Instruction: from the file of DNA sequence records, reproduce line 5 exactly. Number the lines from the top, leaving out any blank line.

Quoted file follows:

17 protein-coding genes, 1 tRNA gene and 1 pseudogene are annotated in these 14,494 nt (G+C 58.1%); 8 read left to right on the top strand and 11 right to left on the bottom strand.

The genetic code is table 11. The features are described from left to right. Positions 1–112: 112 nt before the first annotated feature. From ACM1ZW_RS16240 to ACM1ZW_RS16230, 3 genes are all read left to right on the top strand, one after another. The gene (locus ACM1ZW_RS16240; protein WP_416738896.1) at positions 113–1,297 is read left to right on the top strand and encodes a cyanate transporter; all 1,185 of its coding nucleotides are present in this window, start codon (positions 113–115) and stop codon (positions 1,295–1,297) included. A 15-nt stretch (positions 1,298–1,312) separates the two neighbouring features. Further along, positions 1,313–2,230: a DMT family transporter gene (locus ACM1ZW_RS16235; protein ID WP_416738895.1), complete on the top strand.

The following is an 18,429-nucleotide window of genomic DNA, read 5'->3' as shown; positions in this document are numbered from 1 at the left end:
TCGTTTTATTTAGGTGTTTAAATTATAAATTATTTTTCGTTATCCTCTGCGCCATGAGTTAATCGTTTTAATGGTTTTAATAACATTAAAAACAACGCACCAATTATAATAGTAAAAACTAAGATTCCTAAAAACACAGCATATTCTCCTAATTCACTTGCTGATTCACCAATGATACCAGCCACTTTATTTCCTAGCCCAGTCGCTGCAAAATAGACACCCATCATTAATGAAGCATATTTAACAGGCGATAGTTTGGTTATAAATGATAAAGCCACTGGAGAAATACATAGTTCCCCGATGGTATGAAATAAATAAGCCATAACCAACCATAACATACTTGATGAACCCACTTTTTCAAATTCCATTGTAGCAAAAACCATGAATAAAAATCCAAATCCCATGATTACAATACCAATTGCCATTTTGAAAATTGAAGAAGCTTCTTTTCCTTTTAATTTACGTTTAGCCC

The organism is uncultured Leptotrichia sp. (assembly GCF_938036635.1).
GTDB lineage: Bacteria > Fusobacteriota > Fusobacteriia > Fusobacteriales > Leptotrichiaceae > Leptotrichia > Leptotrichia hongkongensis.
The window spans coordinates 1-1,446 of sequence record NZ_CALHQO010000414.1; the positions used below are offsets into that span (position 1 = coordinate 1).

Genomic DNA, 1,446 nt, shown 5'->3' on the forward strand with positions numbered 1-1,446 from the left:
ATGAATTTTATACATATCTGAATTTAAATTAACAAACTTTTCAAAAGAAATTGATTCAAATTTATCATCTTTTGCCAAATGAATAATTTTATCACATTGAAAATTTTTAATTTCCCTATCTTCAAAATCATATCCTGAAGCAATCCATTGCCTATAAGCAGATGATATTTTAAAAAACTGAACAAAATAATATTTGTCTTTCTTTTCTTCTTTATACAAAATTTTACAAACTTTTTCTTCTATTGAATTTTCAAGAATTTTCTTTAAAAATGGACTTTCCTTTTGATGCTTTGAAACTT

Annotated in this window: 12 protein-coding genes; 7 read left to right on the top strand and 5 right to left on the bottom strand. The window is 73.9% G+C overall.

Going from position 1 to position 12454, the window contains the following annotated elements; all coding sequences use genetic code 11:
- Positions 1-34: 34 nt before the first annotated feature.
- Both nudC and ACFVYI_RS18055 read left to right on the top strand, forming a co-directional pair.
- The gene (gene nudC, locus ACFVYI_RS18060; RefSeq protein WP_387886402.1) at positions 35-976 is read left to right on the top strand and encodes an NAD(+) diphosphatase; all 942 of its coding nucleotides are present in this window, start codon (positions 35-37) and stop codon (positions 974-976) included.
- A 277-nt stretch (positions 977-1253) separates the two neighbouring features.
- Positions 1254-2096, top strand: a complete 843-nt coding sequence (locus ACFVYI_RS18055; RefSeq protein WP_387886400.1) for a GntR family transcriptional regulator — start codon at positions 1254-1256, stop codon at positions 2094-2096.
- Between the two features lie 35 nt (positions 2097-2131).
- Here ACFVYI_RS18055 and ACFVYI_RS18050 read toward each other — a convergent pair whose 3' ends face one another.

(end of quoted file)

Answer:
The organism is uncultured Leptotrichia sp. (assembly GCF_938036635.1).